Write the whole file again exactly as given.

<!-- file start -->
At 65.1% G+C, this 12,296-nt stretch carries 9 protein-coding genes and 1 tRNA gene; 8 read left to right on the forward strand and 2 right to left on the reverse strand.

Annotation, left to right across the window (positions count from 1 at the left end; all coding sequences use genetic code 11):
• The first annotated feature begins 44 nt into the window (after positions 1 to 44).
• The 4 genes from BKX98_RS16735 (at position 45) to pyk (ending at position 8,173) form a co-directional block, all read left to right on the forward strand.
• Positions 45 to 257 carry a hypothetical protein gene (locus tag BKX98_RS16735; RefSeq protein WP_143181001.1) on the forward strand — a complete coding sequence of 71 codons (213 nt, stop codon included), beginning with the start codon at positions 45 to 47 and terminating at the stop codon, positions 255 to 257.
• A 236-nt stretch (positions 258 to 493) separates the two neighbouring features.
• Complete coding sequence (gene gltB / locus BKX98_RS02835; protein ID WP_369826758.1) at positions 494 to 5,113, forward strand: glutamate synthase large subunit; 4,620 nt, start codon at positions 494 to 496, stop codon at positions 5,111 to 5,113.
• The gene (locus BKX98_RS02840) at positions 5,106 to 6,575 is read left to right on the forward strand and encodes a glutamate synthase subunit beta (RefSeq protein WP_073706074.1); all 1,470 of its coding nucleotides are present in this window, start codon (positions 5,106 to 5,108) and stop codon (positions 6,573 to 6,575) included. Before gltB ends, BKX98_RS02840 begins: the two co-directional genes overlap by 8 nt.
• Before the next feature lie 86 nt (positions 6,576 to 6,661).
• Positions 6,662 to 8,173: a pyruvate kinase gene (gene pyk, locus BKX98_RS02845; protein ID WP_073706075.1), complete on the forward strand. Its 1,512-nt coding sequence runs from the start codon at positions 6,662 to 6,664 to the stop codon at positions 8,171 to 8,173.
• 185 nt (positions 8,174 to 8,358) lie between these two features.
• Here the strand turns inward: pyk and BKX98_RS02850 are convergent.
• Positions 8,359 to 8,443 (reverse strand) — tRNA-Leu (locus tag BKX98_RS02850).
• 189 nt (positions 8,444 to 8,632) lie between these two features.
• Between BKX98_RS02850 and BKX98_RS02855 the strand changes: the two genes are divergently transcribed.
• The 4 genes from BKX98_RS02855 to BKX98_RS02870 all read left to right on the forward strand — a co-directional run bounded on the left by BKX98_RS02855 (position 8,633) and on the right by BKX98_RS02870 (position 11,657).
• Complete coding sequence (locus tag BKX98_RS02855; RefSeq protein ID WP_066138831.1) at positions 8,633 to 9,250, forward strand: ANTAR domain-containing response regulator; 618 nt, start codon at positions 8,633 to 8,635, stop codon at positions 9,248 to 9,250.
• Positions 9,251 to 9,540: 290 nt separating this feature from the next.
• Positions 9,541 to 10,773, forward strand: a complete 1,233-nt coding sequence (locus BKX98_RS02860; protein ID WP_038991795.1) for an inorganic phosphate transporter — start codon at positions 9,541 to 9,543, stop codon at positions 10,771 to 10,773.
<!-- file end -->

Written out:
At 65.1% G+C, this 12,296-nt stretch carries 9 protein-coding genes and 1 tRNA gene; 8 read left to right on the forward strand and 2 right to left on the reverse strand.

Annotation, left to right across the window (positions count from 1 at the left end; all coding sequences use genetic code 11):
• The first annotated feature begins 44 nt into the window (after positions 1 to 44).
• The 4 genes from BKX98_RS16735 (at position 45) to pyk (ending at position 8,173) form a co-directional block, all read left to right on the forward strand.
• Positions 45 to 257 carry a hypothetical protein gene (locus tag BKX98_RS16735; RefSeq protein WP_143181001.1) on the forward strand — a complete coding sequence of 71 codons (213 nt, stop codon included), beginning with the start codon at positions 45 to 47 and terminating at the stop codon, positions 255 to 257.
• A 236-nt stretch (positions 258 to 493) separates the two neighbouring features.
• Complete coding sequence (gene gltB / locus BKX98_RS02835; protein ID WP_369826758.1) at positions 494 to 5,113, forward strand: glutamate synthase large subunit; 4,620 nt, start codon at positions 494 to 496, stop codon at positions 5,111 to 5,113.
• The gene (locus BKX98_RS02840) at positions 5,106 to 6,575 is read left to right on the forward strand and encodes a glutamate synthase subunit beta (RefSeq protein WP_073706074.1); all 1,470 of its coding nucleotides are present in this window, start codon (positions 5,106 to 5,108) and stop codon (positions 6,573 to 6,575) included. Before gltB ends, BKX98_RS02840 begins: the two co-directional genes overlap by 8 nt.
• Before the next feature lie 86 nt (positions 6,576 to 6,661).
• Positions 6,662 to 8,173: a pyruvate kinase gene (gene pyk, locus BKX98_RS02845; protein ID WP_073706075.1), complete on the forward strand. Its 1,512-nt coding sequence runs from the start codon at positions 6,662 to 6,664 to the stop codon at positions 8,171 to 8,173.
• 185 nt (positions 8,174 to 8,358) lie between these two features.
• Here the strand turns inward: pyk and BKX98_RS02850 are convergent.
• Positions 8,359 to 8,443 (reverse strand) — tRNA-Leu (locus tag BKX98_RS02850).
• 189 nt (positions 8,444 to 8,632) lie between these two features.
• Between BKX98_RS02850 and BKX98_RS02855 the strand changes: the two genes are divergently transcribed.
• The 4 genes from BKX98_RS02855 to BKX98_RS02870 all read left to right on the forward strand — a co-directional run bounded on the left by BKX98_RS02855 (position 8,633) and on the right by BKX98_RS02870 (position 11,657).
• Complete coding sequence (locus tag BKX98_RS02855; RefSeq protein ID WP_066138831.1) at positions 8,633 to 9,250, forward strand: ANTAR domain-containing response regulator; 618 nt, start codon at positions 8,633 to 8,635, stop codon at positions 9,248 to 9,250.
• Positions 9,251 to 9,540: 290 nt separating this feature from the next.
• Positions 9,541 to 10,773, forward strand: a complete 1,233-nt coding sequence (locus BKX98_RS02860; protein ID WP_038991795.1) for an inorganic phosphate transporter — start codon at positions 9,541 to 9,543, stop codon at positions 10,771 to 10,773.